“I can’t remember a time I wasn’t interested in history,” said Richard Norton Smith, who grew up enjoying the stories of his grandparents. On Wednesday, November 2, at 7:30 p.m., Smith will speak for the second annual George Gibson Lecture Series on “Presidential Leadership: Does Character Matter?”
A widely acclaimed author, political commentator and respected expert on the American presidency, Smith is a noted historian who has has directed four presidential libraries. “I was lucky to be around elderly people who were storytellers and brought the past to life—they were great historians and great teachers,” Smith said. “My grandparents spoke about times like WWI and the New England Great Hurricane of 1938.”
Smith describes history as the “most dramatic and powerful discipline.” He believes history teachers must have an appreciation for natural drama” because “how you tell the story is as important as the story itself.”
“There are people who reduce history to names and dates,” he said. “I was lucky to have family members and teachers who spun my interest into something more than a timeline.”
His talk will focus on the significance of character being the essence of presidential leadership—and how at times our own beliefs about critical characteristics for a commander-in-chief prove to be counterintuitive. “There were times in history that presidents subordinated their interest for national interest because their principles came into conflict with the larger picture,” Smith said. “The characters of past presidents have been challenged and compromised for the sake of the nation, and this conflict recurs within our history.”
“I’m looking forward to Smith’s historical perspective on presidential leadership—and character in particular,” said Mark Robison, Chair of the Division of Humanities and coordinator of the lecture series. “That perspective is sorely needed in this election cycle”.
“If we looked more at character, not as many people would be misled or swayed by either side,” said Christopher Banks, director of Union’s international relations program. “Because very few people look at character as a quality of presidential leadership, they do not understand the key components of what’s needed in choosing the President of the United States,” said Christopher Banks director of Union’s international relations program.
From a precocious young boy keenly listening to his grandparent’s narration, Smith has become a presidential historian, called by The White House “a nationally recognized authority on the American presidency.” He was born in Leominster, Mass., in 1953, and he graduated from Harvard University in 1975 with a major in government. Smith authored an autobiographical collaboration with Senators Bob Dole and Elizabeth Dole, Unlimited Partners. He has also written biographies of his own, including Thomas E. Dewey and His Times, which was a finalist for the 1983 Pulitzer Prize; An Uncommon Man: The Triumph of Herbert Hoover (1984); The Harvard Century: The Making of a University to a Nation (1986); and Patriarch: George Washington and the New American Nation (1993). In June 1997, Houghton Mifflin published Smith’s The Colonel: The Life and Legend of Robert R. McCormick, which received the prestigious Goldsmith Prize awarded by Harvard’s John F. Kennedy School.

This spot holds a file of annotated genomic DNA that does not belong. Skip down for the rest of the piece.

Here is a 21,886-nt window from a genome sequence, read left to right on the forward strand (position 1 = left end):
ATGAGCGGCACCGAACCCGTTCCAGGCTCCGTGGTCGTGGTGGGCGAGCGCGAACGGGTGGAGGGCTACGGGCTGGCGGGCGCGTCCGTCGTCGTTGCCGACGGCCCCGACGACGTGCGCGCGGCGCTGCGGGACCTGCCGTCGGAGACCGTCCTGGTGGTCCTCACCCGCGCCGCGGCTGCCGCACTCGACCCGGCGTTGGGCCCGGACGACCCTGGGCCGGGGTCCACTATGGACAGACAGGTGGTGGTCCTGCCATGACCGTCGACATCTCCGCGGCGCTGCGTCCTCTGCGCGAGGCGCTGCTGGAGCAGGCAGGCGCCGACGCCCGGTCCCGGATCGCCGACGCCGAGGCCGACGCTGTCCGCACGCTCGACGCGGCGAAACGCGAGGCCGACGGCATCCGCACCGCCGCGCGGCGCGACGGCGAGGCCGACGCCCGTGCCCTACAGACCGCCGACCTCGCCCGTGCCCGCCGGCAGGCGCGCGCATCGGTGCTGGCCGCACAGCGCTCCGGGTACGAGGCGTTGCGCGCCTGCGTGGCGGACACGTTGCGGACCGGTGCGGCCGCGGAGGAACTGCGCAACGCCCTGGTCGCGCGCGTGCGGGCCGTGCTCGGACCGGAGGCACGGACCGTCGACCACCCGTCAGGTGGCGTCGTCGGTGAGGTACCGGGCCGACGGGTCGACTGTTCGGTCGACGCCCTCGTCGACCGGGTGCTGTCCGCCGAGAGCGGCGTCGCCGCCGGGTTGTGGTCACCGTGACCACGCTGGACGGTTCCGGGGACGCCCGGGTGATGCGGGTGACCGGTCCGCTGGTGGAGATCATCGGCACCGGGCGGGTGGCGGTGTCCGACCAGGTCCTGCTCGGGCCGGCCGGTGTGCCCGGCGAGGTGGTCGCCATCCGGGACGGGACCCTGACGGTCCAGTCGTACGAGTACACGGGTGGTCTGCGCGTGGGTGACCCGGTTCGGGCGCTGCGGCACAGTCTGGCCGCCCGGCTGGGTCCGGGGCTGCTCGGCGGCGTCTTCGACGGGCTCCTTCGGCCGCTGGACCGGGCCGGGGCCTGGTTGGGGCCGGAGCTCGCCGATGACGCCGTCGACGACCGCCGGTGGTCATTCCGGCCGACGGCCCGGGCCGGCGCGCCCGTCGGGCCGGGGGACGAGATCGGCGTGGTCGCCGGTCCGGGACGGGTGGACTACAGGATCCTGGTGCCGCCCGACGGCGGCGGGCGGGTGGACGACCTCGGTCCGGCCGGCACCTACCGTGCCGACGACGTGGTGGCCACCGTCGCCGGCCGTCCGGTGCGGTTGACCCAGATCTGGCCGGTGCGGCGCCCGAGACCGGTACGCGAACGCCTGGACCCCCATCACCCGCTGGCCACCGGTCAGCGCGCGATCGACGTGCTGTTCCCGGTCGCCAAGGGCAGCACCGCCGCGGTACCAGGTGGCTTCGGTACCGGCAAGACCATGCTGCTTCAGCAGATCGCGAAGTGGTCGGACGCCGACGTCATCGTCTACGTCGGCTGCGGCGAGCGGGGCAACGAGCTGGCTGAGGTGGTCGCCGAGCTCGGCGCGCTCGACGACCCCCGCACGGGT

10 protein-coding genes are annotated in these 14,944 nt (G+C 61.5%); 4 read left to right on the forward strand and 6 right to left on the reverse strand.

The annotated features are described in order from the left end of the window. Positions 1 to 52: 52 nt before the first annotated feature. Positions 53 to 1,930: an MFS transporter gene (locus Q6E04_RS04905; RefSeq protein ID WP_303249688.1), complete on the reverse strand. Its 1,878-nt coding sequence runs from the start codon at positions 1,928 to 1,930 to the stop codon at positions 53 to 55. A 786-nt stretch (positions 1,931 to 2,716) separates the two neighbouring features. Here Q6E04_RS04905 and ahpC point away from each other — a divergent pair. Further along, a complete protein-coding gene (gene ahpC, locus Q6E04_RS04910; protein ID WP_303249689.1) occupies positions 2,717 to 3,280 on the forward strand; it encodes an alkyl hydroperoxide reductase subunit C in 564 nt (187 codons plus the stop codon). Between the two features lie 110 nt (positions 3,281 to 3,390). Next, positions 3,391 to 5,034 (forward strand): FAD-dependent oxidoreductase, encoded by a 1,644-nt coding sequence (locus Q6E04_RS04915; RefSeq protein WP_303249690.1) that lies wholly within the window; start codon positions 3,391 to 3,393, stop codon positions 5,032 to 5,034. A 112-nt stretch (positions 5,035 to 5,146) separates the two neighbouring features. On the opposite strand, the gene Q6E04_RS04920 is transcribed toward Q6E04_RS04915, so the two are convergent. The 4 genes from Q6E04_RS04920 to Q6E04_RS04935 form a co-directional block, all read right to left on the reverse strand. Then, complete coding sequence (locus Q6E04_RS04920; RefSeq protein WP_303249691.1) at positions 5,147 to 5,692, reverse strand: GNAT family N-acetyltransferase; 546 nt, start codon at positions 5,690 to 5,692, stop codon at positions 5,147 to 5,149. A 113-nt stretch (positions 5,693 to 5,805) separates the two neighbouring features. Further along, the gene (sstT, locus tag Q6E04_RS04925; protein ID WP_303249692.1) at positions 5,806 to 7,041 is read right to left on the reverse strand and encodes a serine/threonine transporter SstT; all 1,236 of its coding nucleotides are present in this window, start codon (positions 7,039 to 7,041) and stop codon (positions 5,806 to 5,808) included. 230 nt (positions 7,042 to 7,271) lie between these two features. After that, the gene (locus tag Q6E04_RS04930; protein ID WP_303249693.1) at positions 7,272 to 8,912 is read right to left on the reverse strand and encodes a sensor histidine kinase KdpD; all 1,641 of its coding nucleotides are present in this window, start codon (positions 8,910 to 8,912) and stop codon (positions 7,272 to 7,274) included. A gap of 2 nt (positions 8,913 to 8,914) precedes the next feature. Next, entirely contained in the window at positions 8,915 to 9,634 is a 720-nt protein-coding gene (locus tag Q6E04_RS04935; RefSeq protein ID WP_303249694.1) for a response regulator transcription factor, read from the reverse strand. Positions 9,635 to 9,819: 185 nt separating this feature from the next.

Over the course of 14 years, Smith further developed his presidential knowledge serving as director of four presidential libraries: Herbert Hoover Presidential Library and Museum in West Branch, Iowa; Dwight D. Eisenhower Center in Abilene, Kan.; Ronald Reagan Presidential Library and Ronald Reagan Presidential Foundation as well as Reagan Center for Public Affairs in Simi Valley, Calif.; and the Gerald R. Ford Museum and Library in Grand Rapids and Ann Arbor, Mich.
As an in-house historian for C-Span, Smith developed popular television series on America’s presidential libraries, the First Ladies, and fifteen White House contenders who made an impact on the country despite never being elected president. He has also taught courses and served as Scholar in Residence at George Mason University.
The George Gibson Lecture Series at Union College was created in 2015 to honor retired professor of history, Dr. George Gibson, who taught for more than 30 years in Union’s Division of Humanities. Gibson dreamed of starting a lecture series addressing history and current events. Thanks to a generous gift from alumnus Rod Colburn and a matching gift from his employer, Goldman Sachs, the series is a dream come true and is progressing into its second year.
Smith’s lecture, “Presidential Leadership: Does Character Matter?” will take place on November 2, 2016, at 7:30 p.m. in Heartland Hall at College View Seventh-day Adventist Church. The church is located at the corner of 48th and Prescott on the campus of Union College. The George Gibson Lecture Series is free and open to the public.
By Latifer James, student writer